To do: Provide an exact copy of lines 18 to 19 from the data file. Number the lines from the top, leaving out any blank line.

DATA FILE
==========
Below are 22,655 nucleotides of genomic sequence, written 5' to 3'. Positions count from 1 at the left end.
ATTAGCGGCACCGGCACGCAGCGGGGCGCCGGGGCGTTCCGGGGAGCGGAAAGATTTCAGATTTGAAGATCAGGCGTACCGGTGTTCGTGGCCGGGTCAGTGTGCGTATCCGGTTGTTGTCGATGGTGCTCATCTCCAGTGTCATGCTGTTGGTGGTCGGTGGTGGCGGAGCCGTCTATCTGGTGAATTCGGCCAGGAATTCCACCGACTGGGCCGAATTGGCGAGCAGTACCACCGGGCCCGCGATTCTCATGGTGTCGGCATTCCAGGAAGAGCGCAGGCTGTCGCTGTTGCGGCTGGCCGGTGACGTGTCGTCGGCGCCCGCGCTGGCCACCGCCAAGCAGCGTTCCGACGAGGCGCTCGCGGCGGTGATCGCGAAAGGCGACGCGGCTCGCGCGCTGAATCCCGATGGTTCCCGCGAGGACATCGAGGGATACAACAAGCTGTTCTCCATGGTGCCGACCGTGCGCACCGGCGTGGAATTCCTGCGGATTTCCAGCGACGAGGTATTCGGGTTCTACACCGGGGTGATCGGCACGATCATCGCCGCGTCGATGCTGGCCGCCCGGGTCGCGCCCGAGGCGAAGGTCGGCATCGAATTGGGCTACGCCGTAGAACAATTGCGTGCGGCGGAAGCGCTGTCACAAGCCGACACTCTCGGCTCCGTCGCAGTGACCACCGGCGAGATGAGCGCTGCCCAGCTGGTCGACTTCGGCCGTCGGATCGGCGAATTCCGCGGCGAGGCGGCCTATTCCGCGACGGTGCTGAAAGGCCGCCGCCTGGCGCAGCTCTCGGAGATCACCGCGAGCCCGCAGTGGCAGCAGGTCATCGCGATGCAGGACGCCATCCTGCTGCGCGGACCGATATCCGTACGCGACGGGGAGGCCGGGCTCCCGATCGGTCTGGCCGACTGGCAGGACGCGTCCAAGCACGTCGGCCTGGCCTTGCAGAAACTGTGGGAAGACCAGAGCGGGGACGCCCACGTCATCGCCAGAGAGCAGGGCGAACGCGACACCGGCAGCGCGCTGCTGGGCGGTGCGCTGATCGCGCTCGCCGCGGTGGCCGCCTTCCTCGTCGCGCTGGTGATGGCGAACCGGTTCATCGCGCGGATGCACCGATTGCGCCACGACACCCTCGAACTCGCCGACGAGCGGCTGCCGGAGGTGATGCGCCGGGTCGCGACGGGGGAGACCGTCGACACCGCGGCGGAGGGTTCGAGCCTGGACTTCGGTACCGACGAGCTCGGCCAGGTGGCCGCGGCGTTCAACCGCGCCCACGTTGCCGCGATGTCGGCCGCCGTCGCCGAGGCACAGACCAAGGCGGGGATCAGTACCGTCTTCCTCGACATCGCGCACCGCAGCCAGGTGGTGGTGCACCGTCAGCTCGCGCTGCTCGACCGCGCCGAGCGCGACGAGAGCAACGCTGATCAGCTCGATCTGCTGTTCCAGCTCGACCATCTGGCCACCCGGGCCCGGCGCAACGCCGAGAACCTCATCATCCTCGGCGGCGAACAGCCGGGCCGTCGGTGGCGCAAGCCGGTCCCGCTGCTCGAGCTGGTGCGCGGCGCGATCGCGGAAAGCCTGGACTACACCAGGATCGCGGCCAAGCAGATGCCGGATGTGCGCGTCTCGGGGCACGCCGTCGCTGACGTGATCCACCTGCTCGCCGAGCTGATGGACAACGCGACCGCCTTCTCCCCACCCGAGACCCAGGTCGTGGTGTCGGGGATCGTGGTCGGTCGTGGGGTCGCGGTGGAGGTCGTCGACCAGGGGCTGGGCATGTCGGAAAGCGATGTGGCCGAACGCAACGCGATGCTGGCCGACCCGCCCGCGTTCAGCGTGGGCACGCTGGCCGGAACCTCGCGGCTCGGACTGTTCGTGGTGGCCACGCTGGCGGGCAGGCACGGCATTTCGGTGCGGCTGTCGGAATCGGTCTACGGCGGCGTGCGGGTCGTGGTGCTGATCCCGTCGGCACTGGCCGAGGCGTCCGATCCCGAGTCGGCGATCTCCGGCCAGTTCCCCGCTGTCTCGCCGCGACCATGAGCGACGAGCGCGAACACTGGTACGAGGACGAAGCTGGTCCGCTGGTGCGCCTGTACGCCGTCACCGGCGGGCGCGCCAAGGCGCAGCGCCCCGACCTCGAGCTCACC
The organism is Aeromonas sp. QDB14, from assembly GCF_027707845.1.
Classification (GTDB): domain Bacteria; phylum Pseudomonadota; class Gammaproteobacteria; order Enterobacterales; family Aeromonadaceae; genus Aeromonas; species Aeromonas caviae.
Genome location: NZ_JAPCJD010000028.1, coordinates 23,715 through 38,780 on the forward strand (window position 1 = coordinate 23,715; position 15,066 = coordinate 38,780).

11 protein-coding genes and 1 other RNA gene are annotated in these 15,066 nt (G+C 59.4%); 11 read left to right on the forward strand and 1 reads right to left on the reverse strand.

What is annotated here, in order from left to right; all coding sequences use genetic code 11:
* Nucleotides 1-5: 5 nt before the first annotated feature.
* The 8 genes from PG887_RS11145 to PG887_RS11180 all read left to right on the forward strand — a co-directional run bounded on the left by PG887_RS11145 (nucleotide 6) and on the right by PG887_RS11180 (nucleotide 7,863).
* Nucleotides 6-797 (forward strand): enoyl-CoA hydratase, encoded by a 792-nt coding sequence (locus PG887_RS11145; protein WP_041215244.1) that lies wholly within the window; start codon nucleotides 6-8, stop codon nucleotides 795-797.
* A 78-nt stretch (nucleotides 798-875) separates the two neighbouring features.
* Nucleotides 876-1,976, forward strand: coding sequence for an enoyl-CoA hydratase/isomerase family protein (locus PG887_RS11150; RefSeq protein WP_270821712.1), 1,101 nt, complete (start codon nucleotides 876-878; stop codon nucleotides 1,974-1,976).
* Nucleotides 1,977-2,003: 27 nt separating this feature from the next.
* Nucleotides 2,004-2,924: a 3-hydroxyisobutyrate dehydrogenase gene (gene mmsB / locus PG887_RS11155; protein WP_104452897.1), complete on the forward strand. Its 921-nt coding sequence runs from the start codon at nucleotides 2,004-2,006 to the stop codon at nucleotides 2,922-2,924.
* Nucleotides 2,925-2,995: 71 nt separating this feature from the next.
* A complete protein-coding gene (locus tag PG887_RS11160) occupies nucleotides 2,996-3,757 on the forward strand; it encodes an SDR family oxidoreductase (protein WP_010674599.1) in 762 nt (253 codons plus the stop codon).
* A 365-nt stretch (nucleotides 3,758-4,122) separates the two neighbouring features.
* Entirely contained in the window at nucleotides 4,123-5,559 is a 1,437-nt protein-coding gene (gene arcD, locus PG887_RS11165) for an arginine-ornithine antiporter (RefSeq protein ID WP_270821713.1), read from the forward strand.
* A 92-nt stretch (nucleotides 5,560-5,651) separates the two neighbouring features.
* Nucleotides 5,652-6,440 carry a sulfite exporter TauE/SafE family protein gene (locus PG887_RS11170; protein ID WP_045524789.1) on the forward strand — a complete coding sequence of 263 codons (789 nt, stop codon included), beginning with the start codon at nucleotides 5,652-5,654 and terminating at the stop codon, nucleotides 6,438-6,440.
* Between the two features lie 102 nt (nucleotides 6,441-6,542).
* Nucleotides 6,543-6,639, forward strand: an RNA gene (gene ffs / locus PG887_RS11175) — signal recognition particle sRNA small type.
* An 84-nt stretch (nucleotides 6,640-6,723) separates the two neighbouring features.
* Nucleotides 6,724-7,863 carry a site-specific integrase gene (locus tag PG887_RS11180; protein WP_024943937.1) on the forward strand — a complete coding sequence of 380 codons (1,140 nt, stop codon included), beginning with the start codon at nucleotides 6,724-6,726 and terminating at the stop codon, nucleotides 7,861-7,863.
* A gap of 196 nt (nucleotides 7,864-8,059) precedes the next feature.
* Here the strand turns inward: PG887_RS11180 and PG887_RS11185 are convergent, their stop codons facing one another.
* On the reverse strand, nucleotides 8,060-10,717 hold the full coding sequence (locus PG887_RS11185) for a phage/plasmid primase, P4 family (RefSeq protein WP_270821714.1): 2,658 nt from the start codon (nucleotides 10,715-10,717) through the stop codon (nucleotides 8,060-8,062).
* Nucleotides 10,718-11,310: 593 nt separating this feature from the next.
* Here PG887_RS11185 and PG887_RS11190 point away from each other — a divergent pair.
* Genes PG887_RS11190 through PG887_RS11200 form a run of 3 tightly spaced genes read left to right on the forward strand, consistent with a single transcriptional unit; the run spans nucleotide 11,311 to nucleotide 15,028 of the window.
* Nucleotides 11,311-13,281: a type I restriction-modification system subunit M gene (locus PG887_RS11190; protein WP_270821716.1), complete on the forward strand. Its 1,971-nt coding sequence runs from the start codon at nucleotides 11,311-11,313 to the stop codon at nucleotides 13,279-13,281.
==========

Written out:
* Entirely contained in the window at nucleotides 4,123-5,559 is a 1,437-nt protein-coding gene (gene arcD, locus PG887_RS11165) for an arginine-ornithine antiporter (RefSeq protein ID WP_270821713.1), read from the forward strand.
* A 92-nt stretch (nucleotides 5,560-5,651) separates the two neighbouring features.